Re-Turn of the Screw

†††††††† Henry Jamesís 1898 The Turn of the Screw would be the ideal book for me to use to make a new movie with. Like the 1961 movie The Innocents, directed by Jack Clayton, I would not include the opening gathering that the book has. However, to help keep the mystery it should be made clear that it is the governessís diary that tells the story.

†††††††† The narrator, played by Jim Carrey, would find the diary in a Victorian writing desk he has inherited from his aunt in an asylum. As he reads the manuscript weird coincidences, such as lights blowing out and glimpses of people through his window being seen, could occur. Most of the movie should not include him though; any of his scenes should be short and quickly fade back to the voice of Gillian Anderson. Anderson will be dressed as she was in the Bleak House mini-series by Masterpiece Theatre.

†††††††† As did Deborah Kerr in the The Innocents, Anderson, of course, will be made to look younger as she arrives at the country mansion. Her meeting with the childrenís uncle (Michal Redgrave in the Innocents), will be narrated on the carriage ride.

†††††††† Mrs. Grose, played by Judi Dench, who depicted M in many James Bond movies, and the children Miles, and Flora, portrayed by those creepy actors from Signs (instead of Martin Stephens and Pamela Franklin), will be dressed in nicer Victorian clothing as well. While the clothing of The Innocents did not quite fit, the mansion was perfect and something similar would do quite well.

†††††††† The mansion did what The Innocents movie should have done, leave a feeling of mystery. While the scene of Quint (Peter Wyngarde) appearing in the window and the scene with Miss Giddens (Deborah Kerr) seeing him on the rooftop were brilliant, most the other ghost scenes did not follow suit. Henry Jamesís 1898 novella is great because of how it does not leave one clear way to interpret it. A movie of it must keep this in order to hit the nail on the head, keeping the essence of the book. Unlike The Innocents, my version would leave the children more innocent in order to make the answer unclear.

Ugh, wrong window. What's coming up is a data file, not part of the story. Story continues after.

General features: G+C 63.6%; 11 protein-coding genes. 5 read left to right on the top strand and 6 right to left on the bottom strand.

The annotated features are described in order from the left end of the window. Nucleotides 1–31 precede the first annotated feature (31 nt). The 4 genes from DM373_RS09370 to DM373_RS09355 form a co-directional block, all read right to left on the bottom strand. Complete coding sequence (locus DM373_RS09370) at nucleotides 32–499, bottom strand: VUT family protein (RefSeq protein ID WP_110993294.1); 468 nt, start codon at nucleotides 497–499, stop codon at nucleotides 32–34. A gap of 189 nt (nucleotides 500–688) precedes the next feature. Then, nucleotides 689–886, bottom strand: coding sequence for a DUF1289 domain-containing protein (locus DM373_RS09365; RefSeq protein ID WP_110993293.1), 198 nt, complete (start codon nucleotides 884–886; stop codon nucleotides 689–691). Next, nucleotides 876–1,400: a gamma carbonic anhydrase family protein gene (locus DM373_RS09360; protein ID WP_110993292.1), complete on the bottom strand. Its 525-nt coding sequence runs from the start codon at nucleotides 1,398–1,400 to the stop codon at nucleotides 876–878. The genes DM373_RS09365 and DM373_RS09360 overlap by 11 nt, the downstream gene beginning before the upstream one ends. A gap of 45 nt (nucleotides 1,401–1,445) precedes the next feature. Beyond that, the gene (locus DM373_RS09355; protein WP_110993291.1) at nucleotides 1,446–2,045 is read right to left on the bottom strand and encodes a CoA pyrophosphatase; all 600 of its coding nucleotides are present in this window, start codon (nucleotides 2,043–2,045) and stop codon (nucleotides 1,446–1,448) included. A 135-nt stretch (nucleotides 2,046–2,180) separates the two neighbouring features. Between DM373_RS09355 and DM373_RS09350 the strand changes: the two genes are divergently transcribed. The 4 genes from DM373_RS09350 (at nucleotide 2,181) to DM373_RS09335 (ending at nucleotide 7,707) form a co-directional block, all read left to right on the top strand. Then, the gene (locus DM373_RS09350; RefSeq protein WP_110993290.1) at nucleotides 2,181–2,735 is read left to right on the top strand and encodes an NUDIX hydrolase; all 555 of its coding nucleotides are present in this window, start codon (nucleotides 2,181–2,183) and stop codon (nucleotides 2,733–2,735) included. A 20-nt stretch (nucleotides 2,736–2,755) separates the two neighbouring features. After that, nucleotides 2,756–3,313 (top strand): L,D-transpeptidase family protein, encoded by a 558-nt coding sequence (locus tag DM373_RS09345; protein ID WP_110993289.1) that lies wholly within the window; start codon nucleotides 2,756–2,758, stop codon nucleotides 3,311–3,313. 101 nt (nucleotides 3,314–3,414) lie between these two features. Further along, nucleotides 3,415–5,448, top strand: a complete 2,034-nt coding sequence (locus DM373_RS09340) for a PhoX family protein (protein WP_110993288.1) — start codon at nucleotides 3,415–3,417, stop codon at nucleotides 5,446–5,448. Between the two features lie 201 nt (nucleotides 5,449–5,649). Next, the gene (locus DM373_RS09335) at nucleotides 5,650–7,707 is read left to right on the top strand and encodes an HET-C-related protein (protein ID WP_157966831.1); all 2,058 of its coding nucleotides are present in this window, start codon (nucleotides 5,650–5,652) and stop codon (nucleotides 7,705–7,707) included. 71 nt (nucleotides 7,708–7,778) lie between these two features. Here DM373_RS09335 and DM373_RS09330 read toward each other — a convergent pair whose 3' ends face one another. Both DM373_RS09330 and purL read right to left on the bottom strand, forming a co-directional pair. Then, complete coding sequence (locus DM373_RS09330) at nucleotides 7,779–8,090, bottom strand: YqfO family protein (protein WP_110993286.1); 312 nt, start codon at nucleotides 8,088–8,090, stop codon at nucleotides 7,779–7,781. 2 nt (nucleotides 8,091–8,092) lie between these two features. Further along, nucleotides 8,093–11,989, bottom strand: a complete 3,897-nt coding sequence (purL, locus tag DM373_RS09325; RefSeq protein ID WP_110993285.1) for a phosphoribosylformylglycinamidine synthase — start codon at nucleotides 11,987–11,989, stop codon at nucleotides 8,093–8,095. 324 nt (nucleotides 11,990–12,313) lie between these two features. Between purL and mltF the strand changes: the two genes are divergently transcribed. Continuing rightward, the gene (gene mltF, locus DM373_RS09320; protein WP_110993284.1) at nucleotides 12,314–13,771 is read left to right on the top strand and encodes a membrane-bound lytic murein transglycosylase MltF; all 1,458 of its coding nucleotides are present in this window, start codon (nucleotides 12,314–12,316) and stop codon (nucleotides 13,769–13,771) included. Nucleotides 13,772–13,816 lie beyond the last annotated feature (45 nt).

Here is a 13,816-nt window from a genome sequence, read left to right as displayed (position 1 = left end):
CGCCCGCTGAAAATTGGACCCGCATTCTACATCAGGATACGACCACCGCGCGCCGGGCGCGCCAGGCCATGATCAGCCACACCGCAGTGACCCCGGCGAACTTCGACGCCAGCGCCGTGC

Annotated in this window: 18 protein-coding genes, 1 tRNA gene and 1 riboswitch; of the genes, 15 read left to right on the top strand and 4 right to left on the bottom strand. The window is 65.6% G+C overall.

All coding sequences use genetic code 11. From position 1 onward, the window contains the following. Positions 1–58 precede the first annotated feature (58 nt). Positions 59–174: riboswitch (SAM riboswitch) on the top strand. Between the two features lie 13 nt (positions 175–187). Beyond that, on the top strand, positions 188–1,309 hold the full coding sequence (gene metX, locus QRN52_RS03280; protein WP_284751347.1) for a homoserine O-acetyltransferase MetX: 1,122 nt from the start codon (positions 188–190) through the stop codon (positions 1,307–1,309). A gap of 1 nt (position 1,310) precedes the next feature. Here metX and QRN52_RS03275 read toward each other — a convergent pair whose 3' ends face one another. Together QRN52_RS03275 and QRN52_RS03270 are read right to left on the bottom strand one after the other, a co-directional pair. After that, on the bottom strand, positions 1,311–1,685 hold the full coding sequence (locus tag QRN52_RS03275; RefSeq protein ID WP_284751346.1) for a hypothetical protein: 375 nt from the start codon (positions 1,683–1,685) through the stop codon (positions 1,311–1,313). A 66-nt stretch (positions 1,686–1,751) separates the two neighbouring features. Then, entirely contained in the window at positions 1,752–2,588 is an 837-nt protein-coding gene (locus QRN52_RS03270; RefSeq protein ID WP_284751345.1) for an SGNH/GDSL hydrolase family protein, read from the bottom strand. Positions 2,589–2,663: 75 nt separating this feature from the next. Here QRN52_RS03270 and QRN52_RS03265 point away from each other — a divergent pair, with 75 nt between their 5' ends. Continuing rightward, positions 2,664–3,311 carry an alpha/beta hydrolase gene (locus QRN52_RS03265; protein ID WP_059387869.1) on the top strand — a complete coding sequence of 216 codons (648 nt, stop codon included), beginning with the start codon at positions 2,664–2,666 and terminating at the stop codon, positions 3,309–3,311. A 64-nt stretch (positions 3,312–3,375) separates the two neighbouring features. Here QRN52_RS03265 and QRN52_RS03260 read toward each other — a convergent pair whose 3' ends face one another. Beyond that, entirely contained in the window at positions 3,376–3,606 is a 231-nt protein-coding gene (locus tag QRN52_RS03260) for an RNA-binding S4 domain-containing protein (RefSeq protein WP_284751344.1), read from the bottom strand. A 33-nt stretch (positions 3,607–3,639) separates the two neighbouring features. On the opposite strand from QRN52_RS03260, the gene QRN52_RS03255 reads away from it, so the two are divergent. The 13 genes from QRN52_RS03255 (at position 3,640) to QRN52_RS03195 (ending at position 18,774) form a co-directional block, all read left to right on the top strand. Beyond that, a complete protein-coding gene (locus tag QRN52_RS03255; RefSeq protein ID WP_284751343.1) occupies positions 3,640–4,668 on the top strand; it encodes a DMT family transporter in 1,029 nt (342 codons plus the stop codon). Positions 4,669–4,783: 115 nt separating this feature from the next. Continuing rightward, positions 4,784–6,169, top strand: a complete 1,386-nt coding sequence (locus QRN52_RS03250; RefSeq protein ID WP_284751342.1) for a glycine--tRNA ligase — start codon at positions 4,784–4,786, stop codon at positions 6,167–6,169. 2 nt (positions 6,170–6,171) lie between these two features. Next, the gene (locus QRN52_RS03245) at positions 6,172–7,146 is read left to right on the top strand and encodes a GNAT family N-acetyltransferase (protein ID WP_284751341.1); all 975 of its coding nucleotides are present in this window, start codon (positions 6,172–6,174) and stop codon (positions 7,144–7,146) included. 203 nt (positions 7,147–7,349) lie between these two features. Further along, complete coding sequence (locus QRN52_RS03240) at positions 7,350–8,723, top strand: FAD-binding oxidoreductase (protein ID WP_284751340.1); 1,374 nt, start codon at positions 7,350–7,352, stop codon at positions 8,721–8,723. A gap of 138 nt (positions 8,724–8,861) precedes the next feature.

†††††††† Just as she never could turn up proof in an X-Files episode, Gillian Andersonís governess would fail to prove to Mrs. Grose that the ghosts were around. In the end when Miles dies, she will be hugging him tight. He will point off the screen; and Quintís ghost will not be shown like in the movie, just the direction looked at by the governess and Miles. The movie will end with Jim Carrey at the mansion digging up Milesí body in the same place he had died and a coroner giving an inconclusive cause of death.

Andrew Hildenbrand

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